Data show that the median public school district in Idaho has more than $3.2 million saved for a rainy day. With this much cash in reserve, increasing spending on the public school system is unwise and unnecessary.
Earlier this month, the Idaho Freedom Foundation’s Center for American Education (CAE) released the Idaho K-12 LEAD Map, a new resource to help Idaho parents and residents look at the quality of their local public school district. The LEAD Map evaluates Idaho school districts based on student academic performance and the number of critical social justice (CSJ) incidents. It also tracks district spending per student; superintendents’ salaries; the number of and spending on diversity, equity, and inclusion (DEI) personnel; and nearby alternative educational providers.
This week, the CAE added a new category of information, enabling Idahoans to see how much cash districts have in their reserve funds. It also shows how large these funds are when compared with a district’s annual budget.
Reserve funds, also known as “rainy day” funds, are funds that a school district is saving, rather than spending. Over time, reserve funds accumulate into large sums of money that a district can spend on future needs.
The data show that the median public school district in Idaho has $3.2 million in its reserves. The district with the largest amount in reserve is West Ada, which has nearly $137 million set aside. This amount represents around 36.4% of its total revenue for 2020-21. Meanwhile, Three Creek Joint Elementary District has a little over $60,000 set aside for a rainy day, the smallest of any school district.
Some districts have more in their rainy-day funds than in their annual budget. In Prairie Elementary District, for example, the rainy-day fund is equal to 147.2% of the total budget of $199,269. Mackay District’s reserves are equal to 115.8% of its budget. Blackfoot District’s reserves, however, are equal to a modest 7.4% of its budget of $37.4 million.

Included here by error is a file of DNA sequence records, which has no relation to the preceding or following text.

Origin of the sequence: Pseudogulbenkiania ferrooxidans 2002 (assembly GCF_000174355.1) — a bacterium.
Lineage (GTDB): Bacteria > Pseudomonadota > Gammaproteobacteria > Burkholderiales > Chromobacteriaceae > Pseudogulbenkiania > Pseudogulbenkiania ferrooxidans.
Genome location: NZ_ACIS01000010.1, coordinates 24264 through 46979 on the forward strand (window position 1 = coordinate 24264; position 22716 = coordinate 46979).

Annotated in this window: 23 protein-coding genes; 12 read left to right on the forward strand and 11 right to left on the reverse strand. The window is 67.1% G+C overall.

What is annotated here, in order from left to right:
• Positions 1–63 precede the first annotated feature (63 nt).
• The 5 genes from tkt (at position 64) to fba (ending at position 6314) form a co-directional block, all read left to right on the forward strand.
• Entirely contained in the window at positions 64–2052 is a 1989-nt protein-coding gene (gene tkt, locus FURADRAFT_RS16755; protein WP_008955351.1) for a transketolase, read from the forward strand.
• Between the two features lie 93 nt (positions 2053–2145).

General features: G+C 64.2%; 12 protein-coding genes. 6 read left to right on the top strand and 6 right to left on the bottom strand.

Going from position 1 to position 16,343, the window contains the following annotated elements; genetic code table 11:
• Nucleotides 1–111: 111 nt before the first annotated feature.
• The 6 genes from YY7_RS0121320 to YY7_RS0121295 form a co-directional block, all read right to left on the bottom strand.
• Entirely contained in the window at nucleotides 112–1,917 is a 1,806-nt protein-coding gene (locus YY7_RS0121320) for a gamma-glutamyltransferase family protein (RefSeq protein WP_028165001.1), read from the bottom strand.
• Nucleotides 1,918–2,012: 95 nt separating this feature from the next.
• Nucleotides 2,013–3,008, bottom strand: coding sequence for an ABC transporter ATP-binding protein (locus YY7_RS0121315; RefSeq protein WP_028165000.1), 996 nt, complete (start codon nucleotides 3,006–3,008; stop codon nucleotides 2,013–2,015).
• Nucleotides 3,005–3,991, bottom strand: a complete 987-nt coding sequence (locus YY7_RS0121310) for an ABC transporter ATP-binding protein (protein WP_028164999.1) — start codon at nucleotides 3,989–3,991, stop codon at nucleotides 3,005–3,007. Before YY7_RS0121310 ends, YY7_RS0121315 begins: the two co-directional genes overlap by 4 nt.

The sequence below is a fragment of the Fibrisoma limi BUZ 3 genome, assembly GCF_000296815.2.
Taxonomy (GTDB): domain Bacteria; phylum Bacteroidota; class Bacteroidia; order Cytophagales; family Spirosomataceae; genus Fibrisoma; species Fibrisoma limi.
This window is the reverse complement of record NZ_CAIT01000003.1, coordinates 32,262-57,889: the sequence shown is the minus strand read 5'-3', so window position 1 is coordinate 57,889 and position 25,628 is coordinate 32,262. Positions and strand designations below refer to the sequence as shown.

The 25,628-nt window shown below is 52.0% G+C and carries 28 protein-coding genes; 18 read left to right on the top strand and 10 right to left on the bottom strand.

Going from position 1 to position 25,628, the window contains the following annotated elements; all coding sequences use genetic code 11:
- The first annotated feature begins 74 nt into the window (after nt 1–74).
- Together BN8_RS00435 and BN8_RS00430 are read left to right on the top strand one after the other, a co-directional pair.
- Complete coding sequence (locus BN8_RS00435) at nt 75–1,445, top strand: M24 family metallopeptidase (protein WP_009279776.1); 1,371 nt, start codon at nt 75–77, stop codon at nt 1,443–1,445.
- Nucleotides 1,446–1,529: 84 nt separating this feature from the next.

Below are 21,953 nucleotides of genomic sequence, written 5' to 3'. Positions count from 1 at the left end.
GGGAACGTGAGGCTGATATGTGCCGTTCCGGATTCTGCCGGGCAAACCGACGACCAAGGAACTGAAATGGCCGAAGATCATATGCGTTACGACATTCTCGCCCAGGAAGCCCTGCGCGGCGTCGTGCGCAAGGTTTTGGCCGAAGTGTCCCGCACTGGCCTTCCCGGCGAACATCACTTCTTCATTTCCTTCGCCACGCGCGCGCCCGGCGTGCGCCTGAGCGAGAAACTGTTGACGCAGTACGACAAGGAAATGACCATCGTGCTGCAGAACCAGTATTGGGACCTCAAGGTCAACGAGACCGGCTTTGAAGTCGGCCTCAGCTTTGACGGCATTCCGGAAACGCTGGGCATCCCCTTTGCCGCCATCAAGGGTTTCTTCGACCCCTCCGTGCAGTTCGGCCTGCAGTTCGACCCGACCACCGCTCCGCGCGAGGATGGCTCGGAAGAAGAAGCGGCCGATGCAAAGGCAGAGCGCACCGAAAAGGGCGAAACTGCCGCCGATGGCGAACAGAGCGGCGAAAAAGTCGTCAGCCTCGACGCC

Over the past two years, spending on Idaho’s education system has increased by 42%. The Legislature appropriated $2.341 billion for the public school system for Fiscal Year 2021. Two years later, it appropriated $3.318 billion.
Don’t expect that this money will satisfy schools, however; they will likely continue the perennial practice of asking Idahoans to entrust them with even more of their hard-earned money through a bond or levy.
It makes no sense to flood the education system with more money when districts are sitting on so much cash. It will only feed a monopoly that traps kids in their government-assigned schools. More money doesn’t produce better results. Even though the amount of money appropriated for public schools has increased by approximately $1 billion over the past two years, student academic achievement has remained stagnant or declined.
Idaho must stop writing blank checks to its failing education system.
To view school district reserve fund balances, visit the Idaho K-12 LEAD Map at Leadmap.org.
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